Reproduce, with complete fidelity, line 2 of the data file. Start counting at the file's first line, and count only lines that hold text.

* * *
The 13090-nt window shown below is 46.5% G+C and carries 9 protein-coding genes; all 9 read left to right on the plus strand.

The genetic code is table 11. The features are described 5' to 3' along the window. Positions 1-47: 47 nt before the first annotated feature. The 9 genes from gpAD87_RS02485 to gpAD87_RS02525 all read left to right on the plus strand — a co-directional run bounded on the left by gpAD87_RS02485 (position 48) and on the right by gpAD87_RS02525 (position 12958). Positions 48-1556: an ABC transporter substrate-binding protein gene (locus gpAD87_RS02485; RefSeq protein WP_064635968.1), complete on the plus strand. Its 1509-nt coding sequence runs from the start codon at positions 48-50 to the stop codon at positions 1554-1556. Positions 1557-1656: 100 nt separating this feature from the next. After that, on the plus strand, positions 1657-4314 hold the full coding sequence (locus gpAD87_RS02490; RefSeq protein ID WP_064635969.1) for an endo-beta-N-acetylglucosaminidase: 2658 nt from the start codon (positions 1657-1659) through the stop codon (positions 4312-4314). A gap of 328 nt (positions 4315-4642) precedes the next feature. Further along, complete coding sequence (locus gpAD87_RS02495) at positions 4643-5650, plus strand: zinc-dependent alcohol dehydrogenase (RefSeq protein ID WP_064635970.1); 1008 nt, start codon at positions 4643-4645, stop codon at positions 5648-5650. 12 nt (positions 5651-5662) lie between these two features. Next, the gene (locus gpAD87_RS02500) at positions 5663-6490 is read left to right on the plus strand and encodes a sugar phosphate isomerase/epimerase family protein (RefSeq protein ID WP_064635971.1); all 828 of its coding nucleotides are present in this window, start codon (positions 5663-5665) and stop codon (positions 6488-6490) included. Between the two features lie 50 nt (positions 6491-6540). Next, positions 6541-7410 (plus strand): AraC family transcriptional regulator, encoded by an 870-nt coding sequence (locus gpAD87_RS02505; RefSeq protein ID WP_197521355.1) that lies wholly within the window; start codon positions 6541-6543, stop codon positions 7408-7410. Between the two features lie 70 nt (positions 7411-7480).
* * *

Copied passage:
The genetic code is table 11. The features are described 5' to 3' along the window. Positions 1-47: 47 nt before the first annotated feature. The 9 genes from gpAD87_RS02485 to gpAD87_RS02525 all read left to right on the plus strand — a co-directional run bounded on the left by gpAD87_RS02485 (position 48) and on the right by gpAD87_RS02525 (position 12958). Positions 48-1556: an ABC transporter substrate-binding protein gene (locus gpAD87_RS02485; RefSeq protein WP_064635968.1), complete on the plus strand. Its 1509-nt coding sequence runs from the start codon at positions 48-50 to the stop codon at positions 1554-1556. Positions 1557-1656: 100 nt separating this feature from the next. After that, on the plus strand, positions 1657-4314 hold the full coding sequence (locus gpAD87_RS02490; RefSeq protein ID WP_064635969.1) for an endo-beta-N-acetylglucosaminidase: 2658 nt from the start codon (positions 1657-1659) through the stop codon (positions 4312-4314). A gap of 328 nt (positions 4315-4642) precedes the next feature. Further along, complete coding sequence (locus gpAD87_RS02495) at positions 4643-5650, plus strand: zinc-dependent alcohol dehydrogenase (RefSeq protein ID WP_064635970.1); 1008 nt, start codon at positions 4643-4645, stop codon at positions 5648-5650. 12 nt (positions 5651-5662) lie between these two features. Next, the gene (locus gpAD87_RS02500) at positions 5663-6490 is read left to right on the plus strand and encodes a sugar phosphate isomerase/epimerase family protein (RefSeq protein ID WP_064635971.1); all 828 of its coding nucleotides are present in this window, start codon (positions 5663-5665) and stop codon (positions 6488-6490) included. Between the two features lie 50 nt (positions 6491-6540). Next, positions 6541-7410 (plus strand): AraC family transcriptional regulator, encoded by an 870-nt coding sequence (locus gpAD87_RS02505; RefSeq protein ID WP_197521355.1) that lies wholly within the window; start codon positions 6541-6543, stop codon positions 7408-7410. Between the two features lie 70 nt (positions 7411-7480).